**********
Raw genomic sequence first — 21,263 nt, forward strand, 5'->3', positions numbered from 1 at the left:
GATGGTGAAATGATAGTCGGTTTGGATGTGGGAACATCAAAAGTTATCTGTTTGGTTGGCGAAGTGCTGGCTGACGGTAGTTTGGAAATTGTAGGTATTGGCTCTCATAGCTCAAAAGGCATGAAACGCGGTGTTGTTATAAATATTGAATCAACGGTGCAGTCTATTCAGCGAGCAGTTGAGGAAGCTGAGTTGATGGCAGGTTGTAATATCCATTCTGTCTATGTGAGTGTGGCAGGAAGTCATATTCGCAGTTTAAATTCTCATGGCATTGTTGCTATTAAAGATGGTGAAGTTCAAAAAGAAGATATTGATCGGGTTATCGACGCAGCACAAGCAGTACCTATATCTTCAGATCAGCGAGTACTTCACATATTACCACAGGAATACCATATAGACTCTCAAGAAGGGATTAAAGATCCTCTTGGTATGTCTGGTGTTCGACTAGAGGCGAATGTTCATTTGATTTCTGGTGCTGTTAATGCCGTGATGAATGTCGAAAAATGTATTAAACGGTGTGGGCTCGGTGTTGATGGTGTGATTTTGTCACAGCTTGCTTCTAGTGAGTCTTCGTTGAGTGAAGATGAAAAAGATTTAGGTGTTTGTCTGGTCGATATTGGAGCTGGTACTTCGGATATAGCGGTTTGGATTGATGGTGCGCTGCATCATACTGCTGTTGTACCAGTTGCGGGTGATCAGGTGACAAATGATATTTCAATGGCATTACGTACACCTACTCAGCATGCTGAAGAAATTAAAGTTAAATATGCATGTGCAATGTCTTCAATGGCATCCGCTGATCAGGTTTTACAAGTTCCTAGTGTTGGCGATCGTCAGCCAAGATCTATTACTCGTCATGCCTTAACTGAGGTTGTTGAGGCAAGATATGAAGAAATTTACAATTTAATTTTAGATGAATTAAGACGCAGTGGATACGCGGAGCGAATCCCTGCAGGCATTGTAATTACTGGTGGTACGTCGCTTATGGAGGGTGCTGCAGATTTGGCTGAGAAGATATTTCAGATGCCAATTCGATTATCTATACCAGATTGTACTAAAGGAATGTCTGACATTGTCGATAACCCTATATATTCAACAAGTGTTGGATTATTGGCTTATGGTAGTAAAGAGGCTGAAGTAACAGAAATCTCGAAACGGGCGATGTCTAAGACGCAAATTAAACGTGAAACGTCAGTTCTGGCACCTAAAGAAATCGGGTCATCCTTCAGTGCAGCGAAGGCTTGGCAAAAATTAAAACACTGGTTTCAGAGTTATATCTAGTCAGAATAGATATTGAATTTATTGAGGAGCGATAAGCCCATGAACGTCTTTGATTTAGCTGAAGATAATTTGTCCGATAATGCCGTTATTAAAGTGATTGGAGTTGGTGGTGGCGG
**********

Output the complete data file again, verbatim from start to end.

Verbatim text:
Raw genomic sequence first — 21,263 nt, forward strand, 5'->3', positions numbered from 1 at the left:
GATGGTGAAATGATAGTCGGTTTGGATGTGGGAACATCAAAAGTTATCTGTTTGGTTGGCGAAGTGCTGGCTGACGGTAGTTTGGAAATTGTAGGTATTGGCTCTCATAGCTCAAAAGGCATGAAACGCGGTGTTGTTATAAATATTGAATCAACGGTGCAGTCTATTCAGCGAGCAGTTGAGGAAGCTGAGTTGATGGCAGGTTGTAATATCCATTCTGTCTATGTGAGTGTGGCAGGAAGTCATATTCGCAGTTTAAATTCTCATGGCATTGTTGCTATTAAAGATGGTGAAGTTCAAAAAGAAGATATTGATCGGGTTATCGACGCAGCACAAGCAGTACCTATATCTTCAGATCAGCGAGTACTTCACATATTACCACAGGAATACCATATAGACTCTCAAGAAGGGATTAAAGATCCTCTTGGTATGTCTGGTGTTCGACTAGAGGCGAATGTTCATTTGATTTCTGGTGCTGTTAATGCCGTGATGAATGTCGAAAAATGTATTAAACGGTGTGGGCTCGGTGTTGATGGTGTGATTTTGTCACAGCTTGCTTCTAGTGAGTCTTCGTTGAGTGAAGATGAAAAAGATTTAGGTGTTTGTCTGGTCGATATTGGAGCTGGTACTTCGGATATAGCGGTTTGGATTGATGGTGCGCTGCATCATACTGCTGTTGTACCAGTTGCGGGTGATCAGGTGACAAATGATATTTCAATGGCATTACGTACACCTACTCAGCATGCTGAAGAAATTAAAGTTAAATATGCATGTGCAATGTCTTCAATGGCATCCGCTGATCAGGTTTTACAAGTTCCTAGTGTTGGCGATCGTCAGCCAAGATCTATTACTCGTCATGCCTTAACTGAGGTTGTTGAGGCAAGATATGAAGAAATTTACAATTTAATTTTAGATGAATTAAGACGCAGTGGATACGCGGAGCGAATCCCTGCAGGCATTGTAATTACTGGTGGTACGTCGCTTATGGAGGGTGCTGCAGATTTGGCTGAGAAGATATTTCAGATGCCAATTCGATTATCTATACCAGATTGTACTAAAGGAATGTCTGACATTGTCGATAACCCTATATATTCAACAAGTGTTGGATTATTGGCTTATGGTAGTAAAGAGGCTGAAGTAACAGAAATCTCGAAACGGGCGATGTCTAAGACGCAAATTAAACGTGAAACGTCAGTTCTGGCACCTAAAGAAATCGGGTCATCCTTCAGTGCAGCGAAGGCTTGGCAAAAATTAAAACACTGGTTTCAGAGTTATATCTAGTCAGAATAGATATTGAATTTATTGAGGAGCGATAAGCCCATGAACGTCTTTGATTTAGCTGAAGATAATTTGTCCGATAATGCCGTTATTAAAGTGATTGGAGTTGGTGGTGGCGG